"Barring that white cow and the red one with the speckled calf," said Straw to Dell, pointing out each, "you're entitled to pick one for yourself. Now, I'm not going to hurry you in making your choice. Any time before we sight the tent and shack, you are to pick one for your own dear cow, and stand by your choice, good or bad. Remember, it carries my compliments to you, as one of the founders of the first hospital on the Texas and Montana cattle trail."
Two miles below the homestead, the half-dozen cripples were dropped to the rear. "You can come back to-morrow morning and get these tender steers," said the foreman, "and drift them up above the improvements. You'll find them near here on the water. Now, we'll sight the tent around the next bend, and you may point out your choice."
"I'll take that red steer," said Dell with marked decision, pointing out a yearling.
A peal of laughter greeted his choice. "That's a boy," shouted Straw; "shoot at a buck and kill a fawn! Why didn't you take that black cow and calf?"
"I like red cattle the best," replied Dell, undaunted. "I've heard they bring a better price. I'll own the only red steer in the bunch."
"Yes, but when your choice is a beef, that black cow and her increase would buy two beeves. Dell, if you ever get to be a cowman, you'll have to do some of your own thinking."
Dell's mistake was in listening to others. Joel was equally guilty, as his lofty comments regarding red cattle were derived from the random remarks of Forrest. The brothers were novices in range cattle, and Dell's error was based in not relying on his own judgment.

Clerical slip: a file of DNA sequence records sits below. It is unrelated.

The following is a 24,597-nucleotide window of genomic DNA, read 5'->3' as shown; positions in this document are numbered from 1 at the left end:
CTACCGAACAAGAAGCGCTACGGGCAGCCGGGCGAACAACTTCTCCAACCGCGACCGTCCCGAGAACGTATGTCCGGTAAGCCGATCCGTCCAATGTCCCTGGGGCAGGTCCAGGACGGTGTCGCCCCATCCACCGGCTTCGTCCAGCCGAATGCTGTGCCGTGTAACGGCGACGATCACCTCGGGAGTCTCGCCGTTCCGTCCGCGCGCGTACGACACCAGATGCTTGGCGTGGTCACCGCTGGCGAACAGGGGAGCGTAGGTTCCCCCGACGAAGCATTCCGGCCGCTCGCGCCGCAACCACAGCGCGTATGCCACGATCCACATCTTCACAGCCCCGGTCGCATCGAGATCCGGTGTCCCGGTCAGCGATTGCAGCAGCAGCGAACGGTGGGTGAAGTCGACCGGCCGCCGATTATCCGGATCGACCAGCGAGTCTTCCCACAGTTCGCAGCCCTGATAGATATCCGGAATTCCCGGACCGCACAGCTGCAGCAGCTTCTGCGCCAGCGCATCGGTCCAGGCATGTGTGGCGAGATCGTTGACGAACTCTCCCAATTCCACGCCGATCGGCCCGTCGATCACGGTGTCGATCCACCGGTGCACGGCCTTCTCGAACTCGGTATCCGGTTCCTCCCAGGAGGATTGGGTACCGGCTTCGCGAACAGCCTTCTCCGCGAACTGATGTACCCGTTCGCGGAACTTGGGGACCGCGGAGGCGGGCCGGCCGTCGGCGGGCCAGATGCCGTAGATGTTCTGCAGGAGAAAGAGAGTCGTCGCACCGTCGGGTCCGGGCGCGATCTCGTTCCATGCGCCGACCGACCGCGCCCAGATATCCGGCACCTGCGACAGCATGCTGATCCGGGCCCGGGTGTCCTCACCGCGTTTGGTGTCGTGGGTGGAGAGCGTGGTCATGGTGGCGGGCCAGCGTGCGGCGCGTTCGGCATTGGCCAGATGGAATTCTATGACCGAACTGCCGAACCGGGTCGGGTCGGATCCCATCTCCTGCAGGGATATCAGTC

On sighting the approaching cattle, Forrest's bunk was eased around to the tent opening, Joel holding the flaps apart, and the little herd was grazed past at a snail's pace in review. Leaving Dell to nurse the nucleus past the improvements, Straw dismounted at the tent. "Well," said he, handing the bridle reins to Joel, "that red-headed Dell is surely the making of a great cowman. All successful men begin at the bottom of the ladder, and he surely put his foot on the lowest rung. What do you suppose his choice was?"
"The bottom rung suggests a yearling," said Forrest.
"Stand up. You spelled the word correct. I'm a sheep herder, if he didn't pick out the only, little, old, red, dobe steer in the entire bunch!"
Forrest eased himself down on the bunk, unable to restrain his laughter. "Well," said he, "we all have to learn, and no one can say Dell wasn't true to his colors."
THE BROTHERS CLAIM A RANGE
The next morning Straw dallied about until Dell brought up the crippled cattle. They were uniform in size; rest was the one thing needful, and it now would be theirs amid bountiful surroundings. They were driven up among the others, now scattered about in plain sight in the valley above, presenting a morning scene of pastoral contentment.